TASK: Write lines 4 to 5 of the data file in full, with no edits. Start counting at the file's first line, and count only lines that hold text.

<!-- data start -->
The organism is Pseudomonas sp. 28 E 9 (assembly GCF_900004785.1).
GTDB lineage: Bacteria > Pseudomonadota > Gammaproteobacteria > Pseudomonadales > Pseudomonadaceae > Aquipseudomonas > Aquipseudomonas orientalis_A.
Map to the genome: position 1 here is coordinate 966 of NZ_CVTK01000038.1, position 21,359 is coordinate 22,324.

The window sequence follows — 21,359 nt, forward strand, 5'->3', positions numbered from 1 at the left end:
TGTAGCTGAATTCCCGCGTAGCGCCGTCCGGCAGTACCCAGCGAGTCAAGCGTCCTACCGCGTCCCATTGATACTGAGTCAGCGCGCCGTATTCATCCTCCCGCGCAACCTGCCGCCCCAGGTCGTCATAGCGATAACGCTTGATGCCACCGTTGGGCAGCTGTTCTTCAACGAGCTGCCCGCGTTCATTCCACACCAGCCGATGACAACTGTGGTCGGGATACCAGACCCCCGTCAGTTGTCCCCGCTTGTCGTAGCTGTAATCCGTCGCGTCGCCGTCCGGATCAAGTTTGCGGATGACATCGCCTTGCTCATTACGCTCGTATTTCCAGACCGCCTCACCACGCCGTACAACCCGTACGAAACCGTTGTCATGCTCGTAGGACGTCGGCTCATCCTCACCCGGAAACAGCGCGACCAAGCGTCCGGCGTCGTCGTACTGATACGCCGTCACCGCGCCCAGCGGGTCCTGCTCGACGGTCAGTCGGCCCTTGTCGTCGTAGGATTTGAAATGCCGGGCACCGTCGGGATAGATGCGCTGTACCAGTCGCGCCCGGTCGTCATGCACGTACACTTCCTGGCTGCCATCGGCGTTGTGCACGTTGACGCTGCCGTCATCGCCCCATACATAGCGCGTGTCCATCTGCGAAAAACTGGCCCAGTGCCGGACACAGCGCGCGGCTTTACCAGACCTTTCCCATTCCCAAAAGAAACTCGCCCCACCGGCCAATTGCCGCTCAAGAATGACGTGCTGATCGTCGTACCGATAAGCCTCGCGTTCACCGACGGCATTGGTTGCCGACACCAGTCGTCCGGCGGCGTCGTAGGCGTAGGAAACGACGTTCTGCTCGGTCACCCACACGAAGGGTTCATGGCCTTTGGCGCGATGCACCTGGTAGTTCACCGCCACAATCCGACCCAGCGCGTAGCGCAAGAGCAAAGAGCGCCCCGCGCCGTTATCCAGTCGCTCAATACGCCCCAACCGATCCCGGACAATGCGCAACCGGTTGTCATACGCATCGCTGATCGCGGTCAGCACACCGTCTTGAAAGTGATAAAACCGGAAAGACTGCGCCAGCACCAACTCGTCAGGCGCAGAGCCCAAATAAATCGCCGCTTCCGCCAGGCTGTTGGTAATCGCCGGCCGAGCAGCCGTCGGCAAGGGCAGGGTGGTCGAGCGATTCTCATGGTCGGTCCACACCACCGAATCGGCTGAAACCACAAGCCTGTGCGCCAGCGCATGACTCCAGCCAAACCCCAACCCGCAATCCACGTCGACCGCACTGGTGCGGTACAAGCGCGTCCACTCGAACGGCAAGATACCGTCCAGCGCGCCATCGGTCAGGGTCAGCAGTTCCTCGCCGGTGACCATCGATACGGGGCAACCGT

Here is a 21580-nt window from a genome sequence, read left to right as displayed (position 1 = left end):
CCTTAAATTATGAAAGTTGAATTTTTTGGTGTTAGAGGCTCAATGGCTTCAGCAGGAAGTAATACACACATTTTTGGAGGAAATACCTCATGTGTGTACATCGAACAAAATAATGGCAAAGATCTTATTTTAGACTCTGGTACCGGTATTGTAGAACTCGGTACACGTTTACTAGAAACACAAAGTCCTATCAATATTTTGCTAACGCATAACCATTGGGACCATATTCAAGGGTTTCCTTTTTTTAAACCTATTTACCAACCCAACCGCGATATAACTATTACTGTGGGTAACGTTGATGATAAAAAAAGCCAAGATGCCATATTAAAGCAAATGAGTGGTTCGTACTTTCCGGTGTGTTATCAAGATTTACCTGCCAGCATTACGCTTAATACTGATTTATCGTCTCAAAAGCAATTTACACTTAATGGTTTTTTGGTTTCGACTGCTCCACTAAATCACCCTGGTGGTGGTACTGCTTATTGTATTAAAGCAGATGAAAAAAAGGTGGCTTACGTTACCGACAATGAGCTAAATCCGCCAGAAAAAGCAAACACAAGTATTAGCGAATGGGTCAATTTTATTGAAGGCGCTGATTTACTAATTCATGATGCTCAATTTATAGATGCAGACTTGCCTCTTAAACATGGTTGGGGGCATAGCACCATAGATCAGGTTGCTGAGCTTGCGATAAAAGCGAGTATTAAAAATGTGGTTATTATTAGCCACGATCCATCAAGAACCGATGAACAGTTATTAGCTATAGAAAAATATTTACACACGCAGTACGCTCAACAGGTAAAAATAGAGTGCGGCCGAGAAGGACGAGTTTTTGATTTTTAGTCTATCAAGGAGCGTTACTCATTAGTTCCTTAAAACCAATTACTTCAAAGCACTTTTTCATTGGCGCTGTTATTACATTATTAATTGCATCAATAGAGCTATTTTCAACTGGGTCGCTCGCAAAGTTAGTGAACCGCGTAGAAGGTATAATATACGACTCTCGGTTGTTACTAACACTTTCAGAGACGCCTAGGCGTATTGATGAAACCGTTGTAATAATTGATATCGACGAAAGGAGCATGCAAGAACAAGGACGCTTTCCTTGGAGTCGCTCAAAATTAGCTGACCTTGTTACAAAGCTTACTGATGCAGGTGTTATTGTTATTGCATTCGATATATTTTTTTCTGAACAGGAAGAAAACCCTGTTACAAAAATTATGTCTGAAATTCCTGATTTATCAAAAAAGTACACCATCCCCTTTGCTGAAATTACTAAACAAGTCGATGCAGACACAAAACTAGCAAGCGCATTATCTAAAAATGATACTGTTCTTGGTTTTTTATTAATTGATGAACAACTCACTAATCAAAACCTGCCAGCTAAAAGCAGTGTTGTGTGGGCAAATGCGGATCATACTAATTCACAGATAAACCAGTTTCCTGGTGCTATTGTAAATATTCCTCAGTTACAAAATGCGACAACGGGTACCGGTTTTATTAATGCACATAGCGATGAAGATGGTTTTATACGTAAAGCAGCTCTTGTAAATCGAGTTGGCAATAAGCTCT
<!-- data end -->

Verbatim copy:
The window sequence follows — 21,359 nt, forward strand, 5'->3', positions numbered from 1 at the left end:
TGTAGCTGAATTCCCGCGTAGCGCCGTCCGGCAGTACCCAGCGAGTCAAGCGTCCTACCGCGTCCCATTGATACTGAGTCAGCGCGCCGTATTCATCCTCCCGCGCAACCTGCCGCCCCAGGTCGTCATAGCGATAACGCTTGATGCCACCGTTGGGCAGCTGTTCTTCAACGAGCTGCCCGCGTTCATTCCACACCAGCCGATGACAACTGTGGTCGGGATACCAGACCCCCGTCAGTTGTCCCCGCTTGTCGTAGCTGTAATCCGTCGCGTCGCCGTCCGGATCAAGTTTGCGGATGACATCGCCTTGCTCATTACGCTCGTATTTCCAGACCGCCTCACCACGCCGTACAACCCGTACGAAACCGTTGTCATGCTCGTAGGACGTCGGCTCATCCTCACCCGGAAACAGCGCGACCAAGCGTCCGGCGTCGTCGTACTGATACGCCGTCACCGCGCCCAGCGGGTCCTGCTCGACGGTCAGTCGGCCCTTGTCGTCGTAGGATTTGAAATGCCGGGCACCGTCGGGATAGATGCGCTGTACCAGTCGCGCCCGGTCGTCATGCACGTACACTTCCTGGCTGCCATCGGCGTTGTGCACGTTGACGCTGCCGTCATCGCCCCATACATAGCGCGTGTCCATCTGCGAAAAACTGGCCCAGTGCCGGACACAGCGCGCGGCTTTACCAGACCTTTCCCATTCCCAAAAGAAACTCGCCCCACCGGCCAATTGCCGCTCAAGAATGACGTGCTGATCGTCGTACCGATAAGCCTCGCGTTCACCGACGGCATTGGTTGCCGACACCAGTCGTCCGGCGGCGTCGTAGGCGTAGGAAACGACGTTCTGCTCGGTCACCCACACGAAGGGTTCATGGCCTTTGGCGCGATGCACCTGGTAGTTCACCGCCACAATCCGACCCAGCGCGTAGCGCAAGAGCAAAGAGCGCCCCGCGCCGTTATCCAGTCGCTCAATACGCCCCAACCGATCCCGGACAATGCGCAACCGGTTGTCATACGCATCGCTGATCGCGGTCAGCACACCGTCTTGAAAGTGATAAAACCGGAAAGACTGCGCCAGCACCAACTCGTCAGGCGCAGAGCCCAAATAAATCGCCGCTTCCGCCAGGCTGTTGGTAATCGCCGGCCGAGCAGCCGTCGGCAAGGGCAGGGTGGTCGAGCGATTCTCATGGTCGGTCCACACCACCGAATCGGCTGAAACCACAAGCCTGTGCGCCAGCGCATGACTCCAGCCAAACCCCAACCCGCAATCCACGTCGACCGCACTGGTGCGGTACAAGCGCGTCCACTCGAACGGCAAGATACCGTCCAGCGCGCCATCGGTCAGGGTCAGCAGTTCCTCGCCGGTGACCATCGATACGGGGCAACCGT